Anyone reading Michelle Malkin’s nationally syndicated columns in the MDJ knows without question that she is a far right conservative---or maybe reactionary would sum up her political world view better. Her December 29th column about “cruciphobia” doesn’t miss a beat in using every negative adjective to describe atheists who oppose a 43 foot cross in a public park in San Diego that has stood there since a veterans group donated it in 1954. She even quotes a Jewish rabbi who lives nearby and says that the cross doesn’t bother him. Of course, though, Malkin makes no mention of Christians, among others, who also oppose the cross being planted in a tax payer supported entity. Malkin continues a certain relatively new tradition of being “fair and balanced” but with a different understanding attached to it than the plain meaning of the words.
Christians like to ask about the harm of placing their religious symbols in the public square or public buildings. Same for their sectarian invocations at government meetings. Hey, if someone is offended, well “they can either avert their eyes or leave the room. This is America where majorities decide.” There was a time when the Christian faith overwhelmingly dominated, but those times have changed, and with each passing year there are more people of other belief systems and non-believers of different stripes. In case Malkin and others haven’t noticed, America doesn’t look quite the same as it did in 1954.
Our Founding Fathers were truly brilliant. They understood from experience the importance of drafting a secular Constitution, one that starts out with, “We the people…,” and makes no mention of a Christian god or any other deity. The closest the Constitution comes to mentioning religion is in Article VI where it is provided that no religious test shall be required to hold public office. It also states that the various elected officials shall be bound by “oath or affirmation” to support the Constitution.
There is a segment of our country that refers to themselves as “Constitutionalists.” I’m not exactly sure what that means, because I have taken a number of oaths in my life to support and defend the Constitution, but my interpretation of it seems to be at odds with those who insist that we are a Christian nation just because a majority of the population professes to be Christian. Somehow the inarguable fact that the Constitution nowhere created a Christian nation is beside the point. Is this a variation of the conservative term for judges they don’t like, i.e. activism? Could it be that these conservatives are very activist in reading into the Constitution that we are really a Christian nation despite no language in this grand document to support it?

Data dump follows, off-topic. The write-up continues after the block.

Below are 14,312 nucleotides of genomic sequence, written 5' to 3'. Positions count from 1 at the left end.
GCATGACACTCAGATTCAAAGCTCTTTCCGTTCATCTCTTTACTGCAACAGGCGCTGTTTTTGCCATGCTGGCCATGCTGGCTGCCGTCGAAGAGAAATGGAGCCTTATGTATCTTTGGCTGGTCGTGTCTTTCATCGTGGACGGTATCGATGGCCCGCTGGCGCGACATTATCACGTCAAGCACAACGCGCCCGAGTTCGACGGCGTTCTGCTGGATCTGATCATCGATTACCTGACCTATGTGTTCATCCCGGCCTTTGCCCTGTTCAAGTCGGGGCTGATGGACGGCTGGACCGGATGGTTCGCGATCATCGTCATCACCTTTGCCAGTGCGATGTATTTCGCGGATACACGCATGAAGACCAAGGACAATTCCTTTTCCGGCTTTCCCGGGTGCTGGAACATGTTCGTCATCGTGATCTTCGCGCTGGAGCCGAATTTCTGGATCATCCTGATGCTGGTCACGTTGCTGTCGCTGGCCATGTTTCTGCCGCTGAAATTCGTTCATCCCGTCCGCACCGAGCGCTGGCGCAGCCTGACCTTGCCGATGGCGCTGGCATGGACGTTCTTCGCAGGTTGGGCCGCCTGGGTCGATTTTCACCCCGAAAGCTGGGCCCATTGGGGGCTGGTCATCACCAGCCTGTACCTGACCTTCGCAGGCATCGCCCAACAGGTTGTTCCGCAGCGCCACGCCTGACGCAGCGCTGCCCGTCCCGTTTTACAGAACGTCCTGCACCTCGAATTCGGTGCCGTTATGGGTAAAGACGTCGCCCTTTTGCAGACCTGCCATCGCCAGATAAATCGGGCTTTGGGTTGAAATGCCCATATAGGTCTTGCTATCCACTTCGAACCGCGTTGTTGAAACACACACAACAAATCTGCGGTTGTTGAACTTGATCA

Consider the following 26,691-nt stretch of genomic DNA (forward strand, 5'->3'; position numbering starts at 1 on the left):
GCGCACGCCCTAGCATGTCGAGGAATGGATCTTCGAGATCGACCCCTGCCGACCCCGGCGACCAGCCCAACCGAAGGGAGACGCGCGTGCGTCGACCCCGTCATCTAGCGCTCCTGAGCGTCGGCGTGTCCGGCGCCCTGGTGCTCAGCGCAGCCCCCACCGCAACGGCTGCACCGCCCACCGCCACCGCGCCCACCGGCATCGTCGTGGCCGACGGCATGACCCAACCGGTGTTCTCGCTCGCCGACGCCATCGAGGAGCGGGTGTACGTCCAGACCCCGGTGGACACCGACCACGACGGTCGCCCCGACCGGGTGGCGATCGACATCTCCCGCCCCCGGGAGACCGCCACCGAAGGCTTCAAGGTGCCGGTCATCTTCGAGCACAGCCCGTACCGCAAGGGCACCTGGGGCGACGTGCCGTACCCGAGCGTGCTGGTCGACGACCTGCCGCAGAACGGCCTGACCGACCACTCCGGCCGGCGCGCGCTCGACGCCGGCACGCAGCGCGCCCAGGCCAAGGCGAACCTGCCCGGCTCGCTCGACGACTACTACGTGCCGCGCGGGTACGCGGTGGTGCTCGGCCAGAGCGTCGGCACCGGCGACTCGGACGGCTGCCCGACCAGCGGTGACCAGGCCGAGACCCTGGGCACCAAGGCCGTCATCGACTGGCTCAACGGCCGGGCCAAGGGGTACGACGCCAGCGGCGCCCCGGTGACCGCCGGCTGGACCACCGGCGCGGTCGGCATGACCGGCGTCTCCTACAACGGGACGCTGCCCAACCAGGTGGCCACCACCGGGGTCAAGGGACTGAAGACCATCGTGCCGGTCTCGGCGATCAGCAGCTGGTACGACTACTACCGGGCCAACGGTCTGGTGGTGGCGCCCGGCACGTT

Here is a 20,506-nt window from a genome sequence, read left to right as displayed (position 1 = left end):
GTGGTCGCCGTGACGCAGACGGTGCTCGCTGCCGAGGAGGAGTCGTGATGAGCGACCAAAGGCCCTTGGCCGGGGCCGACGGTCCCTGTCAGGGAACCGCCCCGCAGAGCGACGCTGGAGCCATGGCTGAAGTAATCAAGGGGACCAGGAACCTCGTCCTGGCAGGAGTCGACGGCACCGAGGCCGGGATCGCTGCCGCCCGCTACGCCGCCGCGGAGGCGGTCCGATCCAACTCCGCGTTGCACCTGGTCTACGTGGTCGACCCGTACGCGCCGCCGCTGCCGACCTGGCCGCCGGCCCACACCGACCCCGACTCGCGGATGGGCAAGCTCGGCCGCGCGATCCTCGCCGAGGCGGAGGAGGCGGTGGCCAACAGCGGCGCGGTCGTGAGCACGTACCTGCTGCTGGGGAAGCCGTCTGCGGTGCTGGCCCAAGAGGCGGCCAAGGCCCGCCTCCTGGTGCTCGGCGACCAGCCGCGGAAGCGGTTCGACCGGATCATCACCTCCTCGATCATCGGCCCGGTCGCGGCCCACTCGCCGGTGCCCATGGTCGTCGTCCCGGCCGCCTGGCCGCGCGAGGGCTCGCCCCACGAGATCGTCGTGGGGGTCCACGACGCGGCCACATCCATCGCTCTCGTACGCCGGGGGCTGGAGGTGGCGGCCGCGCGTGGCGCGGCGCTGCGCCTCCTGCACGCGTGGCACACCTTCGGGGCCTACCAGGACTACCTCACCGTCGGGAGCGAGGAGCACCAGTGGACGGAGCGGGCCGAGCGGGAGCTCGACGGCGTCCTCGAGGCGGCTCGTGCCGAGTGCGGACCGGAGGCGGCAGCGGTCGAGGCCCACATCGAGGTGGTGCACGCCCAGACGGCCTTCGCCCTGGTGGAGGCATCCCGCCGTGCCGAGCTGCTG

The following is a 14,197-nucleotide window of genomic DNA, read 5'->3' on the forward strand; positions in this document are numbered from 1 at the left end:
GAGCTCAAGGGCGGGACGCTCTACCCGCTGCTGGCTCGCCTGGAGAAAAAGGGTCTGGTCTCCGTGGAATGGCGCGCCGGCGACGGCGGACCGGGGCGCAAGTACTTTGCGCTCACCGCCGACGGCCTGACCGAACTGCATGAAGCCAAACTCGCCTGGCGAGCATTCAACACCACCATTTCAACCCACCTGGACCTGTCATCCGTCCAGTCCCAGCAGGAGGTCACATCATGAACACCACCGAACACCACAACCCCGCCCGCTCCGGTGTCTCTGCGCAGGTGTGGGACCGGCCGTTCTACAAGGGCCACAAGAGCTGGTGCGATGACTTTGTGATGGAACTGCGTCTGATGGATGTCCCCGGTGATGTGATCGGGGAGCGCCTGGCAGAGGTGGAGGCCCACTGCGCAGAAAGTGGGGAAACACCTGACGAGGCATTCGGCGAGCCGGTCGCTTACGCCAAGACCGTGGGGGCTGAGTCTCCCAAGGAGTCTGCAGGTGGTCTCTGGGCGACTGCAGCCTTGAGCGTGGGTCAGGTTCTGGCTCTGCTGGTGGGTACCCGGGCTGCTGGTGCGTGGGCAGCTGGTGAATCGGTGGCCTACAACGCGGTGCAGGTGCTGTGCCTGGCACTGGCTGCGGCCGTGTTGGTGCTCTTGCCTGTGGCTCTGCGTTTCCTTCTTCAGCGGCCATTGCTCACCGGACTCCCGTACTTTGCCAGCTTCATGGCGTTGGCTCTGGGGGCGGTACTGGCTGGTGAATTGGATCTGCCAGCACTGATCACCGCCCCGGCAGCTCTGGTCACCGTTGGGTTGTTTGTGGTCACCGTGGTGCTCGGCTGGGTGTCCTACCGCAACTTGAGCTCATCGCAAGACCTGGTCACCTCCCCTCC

This whole topic has reached a point of absurdity. Consider that Justice Antonin Scalia, in another case involving a cross placed on public land in the desert to honor the war dead, made one of the most amazing comments imaginable. In Salazar v. Buono decided in 2009, Scalia stated from the bench that the cross, in effect, honored all the war dead. It was pointed out to Scalia that the cross is not found in the cemeteries of Jewish war veterans. I’ve never heard of a cross being a universal symbol of anything other than to represent the Christian faith.
I can only wonder if Malkin would defend a majority Muslim community that honored its war dead by placing a 43 foot Star and Crescent in a public park. (I would oppose it as vehemently as I do the cross or any other religious symbol.) Malkin never mentioned that this 43 foot cross could just as easily be planted on the grounds of one of the local churches. I, for one, would have no problem with that whatsoever, and none of the unbelievers or non-Christians that I know would have a problem with it either. The danger in allowing this cross to remain in the public square is encroachment and the demands of other religious groups for free space at taxpayer expense to propagate their faith.
In my opinion, no Supreme Court case better defines who we are as Americans, what the Constitution and Bill of Rights mean, than those written by Justice Robert Jackson in 1943 in West Virginia vs. Barnette: “The very purpose of a Bill of Rights was to withdraw certain subjects from the vicissitudes of political controversy, to place them beyond the reach of majorities and officials and to establish them as legal principles to be applied by the courts. One's right to life, liberty, and property, to free speech, a free press, freedom of worship and assembly, and other fundamental rights may not be submitted to vote; they depend on the outcome of no elections.”